Homebuilders' Guide to Earthquake-Resistant Design and Construction (Fema 232 / June 2006) FEMA 232 / June 2006

Homebuilders' Guide to Earthquake-Resistant Design and Construction (Fema 232 / June 2006)


The Federal Emergency Management Agency (FEMA), which is part of the Department of Homeland Security, works to reduce the ever-increasing cost that disasters inflict on the nation. Preventing losses before they occur by designing and constructing buildings and their components to withstand anticipated forces from various hazards is one of the key components of mitigation and is one of the most effective ways of reducing the cost of future disasters. The National Earthquake Hazards Reduction Program (NEHRP) is the federal program established to address the nation's earthquake threat. NEHRP seeks to resolve two basic issues: how will earthquakes affect us and how do we best apply our resources to reduce their impact on our nation. The program was established by Congress under the Earthquake Hazards Reduction Act of 1977 (Public Law 95-124) and was the result of years of examination of the earthquake hazard and possible mitigation measures. Under the NEHRP, FEMA is responsible for supporting program implementation activities, including the development, publication, and dissemination of technical design and construction guidance documents. Generally, there has not been much technical guidance addressing residential buildings unless they are located in areas of high seismicity or exceed a certain size or height. This is because most residential buildings were thought to perform fairly well in earthquakes due to their low mass and simple construction. While buildings may not normally experience catastrophic collapse, they can still suffer significant amounts of damage, rendering them uninhabitable. This is especially true when construction techniques are less than adequate. What is particularly important from FEMA's point of view is that, given the sheer number of this type of building, even minor damage represents a significant loss potential and temporary housing demand that will need to be addressed after an earthquake by all levels of government. This guide provides information on current best practices for earthquake-resistant house design and construction for use by builders, designers, code enforcement personnel, and potential homeowners. It incorporates lessons learned from the 1989 Loma Prieta and 1994 Northridge earthquakes as well as knowledge gained from the FEMA-funded CUREE-Caltech Woodframe Project. It also introduces and explains the effects of earthquake loads on one- and two-family detached houses and identifies the requirements of the 2003 International Residential Code (IRC) intended to resist these loads. The stated purpose of the IRC is to provide: “… minimum requirements to safeguard the public safety, health, and general welfare, through affordability, structural strength, means of egress facilities, stability, sanitation, light and ventilation, energy conservation and safety to life and property from fire and other hazards attributed to the built environment.” Because the building code requirements are minimums, a house and its contents still may be damaged in an earthquake even if it was designed and built to comply with the code. Research has shown, however, that earthquake damage to a house can be reduced for a relatively small increase in construction cost. This guide identifies above-code techniques for improving earthquake performance and presents an estimate of their cost. Note that the information presented in this guide is not intended to replace the IRC or any applicable state or local building code, and the reader is urged to consult with the local building department before applying any of the guidance presented in this document. The information presented in this guide applies only to one- and two-family detached houses constructed using the nonengineered prescriptive construction provisions of the IRC. Applicable IRC limits on building configuration and construction are described.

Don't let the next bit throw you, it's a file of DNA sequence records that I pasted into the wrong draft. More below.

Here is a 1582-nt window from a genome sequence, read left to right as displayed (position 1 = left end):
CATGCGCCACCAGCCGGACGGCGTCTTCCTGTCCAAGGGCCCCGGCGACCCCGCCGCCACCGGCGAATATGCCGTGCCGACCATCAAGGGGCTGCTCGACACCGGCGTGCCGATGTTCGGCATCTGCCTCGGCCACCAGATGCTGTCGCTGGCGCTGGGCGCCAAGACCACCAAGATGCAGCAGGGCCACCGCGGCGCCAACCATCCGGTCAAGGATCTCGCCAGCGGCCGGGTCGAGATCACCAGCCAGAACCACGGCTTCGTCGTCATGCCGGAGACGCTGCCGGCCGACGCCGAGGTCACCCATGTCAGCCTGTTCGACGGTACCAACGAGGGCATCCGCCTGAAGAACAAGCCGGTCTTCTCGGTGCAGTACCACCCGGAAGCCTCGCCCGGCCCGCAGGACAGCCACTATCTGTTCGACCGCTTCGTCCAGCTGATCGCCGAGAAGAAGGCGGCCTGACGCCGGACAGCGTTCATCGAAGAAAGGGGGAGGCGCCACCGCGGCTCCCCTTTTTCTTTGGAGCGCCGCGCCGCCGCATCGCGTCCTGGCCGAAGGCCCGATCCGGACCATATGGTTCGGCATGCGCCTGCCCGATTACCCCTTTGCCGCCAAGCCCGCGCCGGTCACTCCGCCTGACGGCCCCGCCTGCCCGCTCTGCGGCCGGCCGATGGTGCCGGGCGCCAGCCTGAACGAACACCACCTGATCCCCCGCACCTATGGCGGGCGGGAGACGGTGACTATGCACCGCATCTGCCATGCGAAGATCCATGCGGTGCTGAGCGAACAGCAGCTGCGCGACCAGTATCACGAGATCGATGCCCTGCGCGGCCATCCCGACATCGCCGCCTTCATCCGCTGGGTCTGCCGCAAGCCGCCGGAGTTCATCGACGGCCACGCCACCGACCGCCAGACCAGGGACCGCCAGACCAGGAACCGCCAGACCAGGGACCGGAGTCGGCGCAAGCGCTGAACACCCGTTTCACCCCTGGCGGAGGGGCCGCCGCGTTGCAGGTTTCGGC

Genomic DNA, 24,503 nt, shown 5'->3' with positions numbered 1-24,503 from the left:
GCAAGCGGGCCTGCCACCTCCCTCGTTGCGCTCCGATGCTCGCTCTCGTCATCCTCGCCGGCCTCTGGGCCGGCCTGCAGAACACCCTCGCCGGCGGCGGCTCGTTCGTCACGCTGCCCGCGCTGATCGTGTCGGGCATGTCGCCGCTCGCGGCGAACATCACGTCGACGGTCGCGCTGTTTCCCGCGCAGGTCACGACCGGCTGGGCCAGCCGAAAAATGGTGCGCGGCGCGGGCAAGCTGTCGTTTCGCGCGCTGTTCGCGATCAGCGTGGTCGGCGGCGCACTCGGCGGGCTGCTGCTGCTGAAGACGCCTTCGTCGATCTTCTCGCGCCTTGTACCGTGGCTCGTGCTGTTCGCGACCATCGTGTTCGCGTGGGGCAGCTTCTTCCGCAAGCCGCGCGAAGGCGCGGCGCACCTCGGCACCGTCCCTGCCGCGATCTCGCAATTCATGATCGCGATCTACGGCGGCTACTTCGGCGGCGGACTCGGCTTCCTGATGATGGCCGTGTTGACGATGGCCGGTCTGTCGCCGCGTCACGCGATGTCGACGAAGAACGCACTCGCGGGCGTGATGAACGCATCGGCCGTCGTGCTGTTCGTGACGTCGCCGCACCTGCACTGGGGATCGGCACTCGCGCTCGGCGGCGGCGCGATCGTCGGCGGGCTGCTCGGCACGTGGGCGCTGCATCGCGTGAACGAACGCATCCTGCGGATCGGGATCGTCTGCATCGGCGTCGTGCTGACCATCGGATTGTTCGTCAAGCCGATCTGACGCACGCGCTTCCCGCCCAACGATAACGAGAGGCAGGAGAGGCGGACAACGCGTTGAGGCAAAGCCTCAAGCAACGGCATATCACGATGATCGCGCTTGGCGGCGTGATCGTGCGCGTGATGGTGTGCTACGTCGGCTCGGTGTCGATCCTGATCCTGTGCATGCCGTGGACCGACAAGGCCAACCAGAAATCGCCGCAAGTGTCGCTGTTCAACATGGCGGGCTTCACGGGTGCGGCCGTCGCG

april 2013
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535 g
Verpakking breedte
216 mm
Verpakking hoogte
12 mm
Verpakking lengte
279 mm

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